Indian chef Manish Mehrortra served his version of a traditional dessert of his hometown of Dehli.  In the past, Dehliites would let milk cream sit outside overnight to collect the morning dew.  The cream would be whipped into a cloud light enough to “vanish as soon as you put it in your mouth.”  In Mehrotra’s version, the  cream was infused with saffron and dressed with jaggery (palm sugar) brittle and gold leaf.

Smoked caramel; smoked cocao nibs;
candied pecans, pine nuts, and peanuts.
(Saison; San Francisco, California)

Making an appearance among my favorite desserts for a third year in a row, Joshua Skenes’s simple, smoked “sundae” remains a highlight.  [This dessert was among my favorite desserts in both 2015, when it topped the list, and in 2016.]

(Pujol; Mexico City, Mexico)

Rhubarb, crème Chantilly.
(Boulette’s Larder; San Francisco, California)

Strawberries and cream: What more do you need?  Of course, leave it up to Amaryll Schwertner at Boulette’s Larder to make a particularly great version of it.

(Saison; San Francisco, California)

Joshua Skenes served this fleshy fruit three ways: macerated, grilled, and fresh.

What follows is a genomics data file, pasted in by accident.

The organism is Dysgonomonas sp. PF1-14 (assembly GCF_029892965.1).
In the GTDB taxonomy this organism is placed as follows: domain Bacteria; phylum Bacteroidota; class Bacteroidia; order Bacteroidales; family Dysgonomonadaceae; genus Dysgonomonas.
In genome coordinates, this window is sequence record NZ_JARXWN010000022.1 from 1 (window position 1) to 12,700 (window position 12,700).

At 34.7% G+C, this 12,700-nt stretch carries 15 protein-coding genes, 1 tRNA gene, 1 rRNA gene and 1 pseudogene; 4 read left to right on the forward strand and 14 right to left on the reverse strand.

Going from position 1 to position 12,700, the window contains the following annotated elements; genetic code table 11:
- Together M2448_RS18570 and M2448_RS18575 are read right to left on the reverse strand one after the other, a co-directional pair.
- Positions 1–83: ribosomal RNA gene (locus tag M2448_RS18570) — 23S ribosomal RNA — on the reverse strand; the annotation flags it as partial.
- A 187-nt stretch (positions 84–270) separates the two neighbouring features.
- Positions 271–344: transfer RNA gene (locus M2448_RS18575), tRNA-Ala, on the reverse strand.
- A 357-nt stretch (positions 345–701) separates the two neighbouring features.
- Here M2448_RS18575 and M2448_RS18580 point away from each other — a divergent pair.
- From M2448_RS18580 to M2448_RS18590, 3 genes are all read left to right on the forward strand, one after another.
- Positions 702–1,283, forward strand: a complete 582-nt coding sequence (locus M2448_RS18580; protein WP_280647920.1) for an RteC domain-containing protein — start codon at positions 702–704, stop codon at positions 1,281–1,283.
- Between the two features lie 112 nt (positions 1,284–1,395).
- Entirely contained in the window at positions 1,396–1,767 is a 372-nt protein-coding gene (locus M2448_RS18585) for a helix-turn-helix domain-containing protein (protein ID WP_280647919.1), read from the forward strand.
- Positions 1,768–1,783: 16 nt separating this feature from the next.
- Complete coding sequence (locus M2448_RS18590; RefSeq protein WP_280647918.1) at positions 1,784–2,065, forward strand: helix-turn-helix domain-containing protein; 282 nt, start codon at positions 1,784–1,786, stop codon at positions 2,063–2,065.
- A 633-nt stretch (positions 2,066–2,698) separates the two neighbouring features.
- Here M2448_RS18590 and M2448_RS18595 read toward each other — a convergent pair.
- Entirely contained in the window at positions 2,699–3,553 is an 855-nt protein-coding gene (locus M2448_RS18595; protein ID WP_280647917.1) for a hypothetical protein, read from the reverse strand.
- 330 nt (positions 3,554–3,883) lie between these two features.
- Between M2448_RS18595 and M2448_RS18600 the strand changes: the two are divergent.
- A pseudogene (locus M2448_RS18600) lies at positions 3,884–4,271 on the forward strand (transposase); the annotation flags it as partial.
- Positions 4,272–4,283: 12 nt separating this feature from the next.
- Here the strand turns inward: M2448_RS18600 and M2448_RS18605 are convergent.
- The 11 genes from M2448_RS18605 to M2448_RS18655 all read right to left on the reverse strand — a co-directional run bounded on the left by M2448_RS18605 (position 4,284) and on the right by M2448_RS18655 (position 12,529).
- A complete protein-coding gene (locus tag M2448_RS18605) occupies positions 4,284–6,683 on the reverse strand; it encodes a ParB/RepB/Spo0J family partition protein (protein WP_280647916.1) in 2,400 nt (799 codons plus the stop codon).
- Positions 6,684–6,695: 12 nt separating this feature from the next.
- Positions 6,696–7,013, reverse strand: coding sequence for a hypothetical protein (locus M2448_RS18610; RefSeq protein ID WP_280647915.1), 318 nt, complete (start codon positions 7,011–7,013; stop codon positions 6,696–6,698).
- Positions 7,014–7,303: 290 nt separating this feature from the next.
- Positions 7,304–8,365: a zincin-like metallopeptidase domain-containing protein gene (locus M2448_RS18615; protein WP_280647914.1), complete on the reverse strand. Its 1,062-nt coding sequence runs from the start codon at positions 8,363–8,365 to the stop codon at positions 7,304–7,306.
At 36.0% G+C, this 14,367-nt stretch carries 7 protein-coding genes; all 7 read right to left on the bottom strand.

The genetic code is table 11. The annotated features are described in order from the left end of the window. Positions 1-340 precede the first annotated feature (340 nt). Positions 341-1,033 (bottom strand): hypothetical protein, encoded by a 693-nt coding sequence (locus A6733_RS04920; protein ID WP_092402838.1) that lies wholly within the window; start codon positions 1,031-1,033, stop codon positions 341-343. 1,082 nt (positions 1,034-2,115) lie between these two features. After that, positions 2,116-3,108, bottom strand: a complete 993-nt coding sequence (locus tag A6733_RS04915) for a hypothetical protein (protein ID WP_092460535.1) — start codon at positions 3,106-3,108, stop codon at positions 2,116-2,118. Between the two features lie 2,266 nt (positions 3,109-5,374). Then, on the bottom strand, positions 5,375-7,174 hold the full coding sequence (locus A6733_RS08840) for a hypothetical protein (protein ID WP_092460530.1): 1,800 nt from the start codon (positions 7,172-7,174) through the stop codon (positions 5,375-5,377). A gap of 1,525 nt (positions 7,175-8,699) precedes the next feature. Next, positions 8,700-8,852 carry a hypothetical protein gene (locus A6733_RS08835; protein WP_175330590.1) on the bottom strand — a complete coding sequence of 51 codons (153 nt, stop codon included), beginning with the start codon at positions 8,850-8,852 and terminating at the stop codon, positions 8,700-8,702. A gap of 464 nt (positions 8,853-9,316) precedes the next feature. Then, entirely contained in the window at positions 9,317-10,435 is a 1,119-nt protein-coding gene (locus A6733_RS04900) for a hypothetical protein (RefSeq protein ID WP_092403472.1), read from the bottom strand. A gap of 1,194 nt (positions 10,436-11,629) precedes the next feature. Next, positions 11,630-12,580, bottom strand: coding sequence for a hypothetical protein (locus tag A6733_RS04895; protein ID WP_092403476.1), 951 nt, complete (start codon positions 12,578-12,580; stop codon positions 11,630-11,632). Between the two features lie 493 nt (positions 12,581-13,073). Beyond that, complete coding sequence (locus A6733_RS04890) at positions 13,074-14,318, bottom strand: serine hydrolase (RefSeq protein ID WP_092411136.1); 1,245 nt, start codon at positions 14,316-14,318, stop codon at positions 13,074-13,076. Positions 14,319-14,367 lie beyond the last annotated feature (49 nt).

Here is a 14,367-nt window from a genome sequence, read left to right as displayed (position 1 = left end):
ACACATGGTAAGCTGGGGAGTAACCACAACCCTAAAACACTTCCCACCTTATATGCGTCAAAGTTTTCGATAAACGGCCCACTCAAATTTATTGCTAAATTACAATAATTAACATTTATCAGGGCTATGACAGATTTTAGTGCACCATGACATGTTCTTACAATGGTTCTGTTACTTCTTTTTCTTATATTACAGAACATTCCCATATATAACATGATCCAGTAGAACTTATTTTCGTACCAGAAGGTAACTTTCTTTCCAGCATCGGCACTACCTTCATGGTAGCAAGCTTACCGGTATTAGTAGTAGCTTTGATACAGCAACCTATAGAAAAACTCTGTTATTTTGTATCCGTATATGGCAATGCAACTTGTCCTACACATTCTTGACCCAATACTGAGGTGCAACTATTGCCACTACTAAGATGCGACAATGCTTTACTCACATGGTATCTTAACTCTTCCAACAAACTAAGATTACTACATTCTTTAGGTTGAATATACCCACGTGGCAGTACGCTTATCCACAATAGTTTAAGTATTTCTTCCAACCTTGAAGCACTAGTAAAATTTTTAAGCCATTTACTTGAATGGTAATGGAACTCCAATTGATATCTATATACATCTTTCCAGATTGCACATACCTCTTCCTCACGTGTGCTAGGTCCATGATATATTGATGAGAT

Caviar ice cream, white truffles, and olive oil.
(Yoshiaki Takazawa for The Twelve Days of Christmas;
The Restaurant at Meadowood; St. Helena, California)

I know. It sounds horrible.

Japanese chef Yoshiaki Takazawa swirled caviar into sweet cream ice cream, and served it with olive oil and shaved white truffles. I think everyone at this dinner was surprised by just how magical this dessert turned out to be; an unexpected crossroads of meaty, milky, sweet, and grassy.

Smoked ice cream, pineapple juice.
(Saison; San Francisco, California)

This beautifully burnished pineapple, roasted and glazed on the hearth, arrived whole.  The caramelized meat was carved off, sliced, and then served with milk ice cream and a syrupy reduction of pineapple juice.  The international symbol of hospitality, at Saison, the pineapple becomes a masterpiece of refinement.

Photos: Plums, ashen, from the hearth at Saison in San Francisco, California; churros at El Morro Churrería in Mexico City, Mexico; aronia berry-glazed pastry at 108 in Copenhagen, Denmark; a chocolate-swirl croissant at the Bakery at the Plaza Athenée in Bangkok, Thailand; a “fall turnover” and a cortado on the counter in the morning sun at Messenger Coffee in Kansas City, Missouri; dark chocolate-glazed old fashioned doughnut at Morningstar in Houston, Texas; Churros Gordos at the Big Event in Houston, Texas; a large coil of churros at Pujol in Mexico City, Mexico; black walnut ice cream on Lummi Island, Washington; slices of pie at Duarte’s Tavern in Pescadero, California; durian with sticky rice at Nahm in Bangkok, Thailand; “Sunchoke,” a dessert at The Restaurant at Meadowood in St. Helena, California; the tarte fine sable at l’Ambroisie in Paris, France; espresso granita at Zuni Café in San Francisco, California; plums and pulque at Pujol in Mexico City, Mexico; pineapples roasting on the hearth at Saison in San Francisco, California.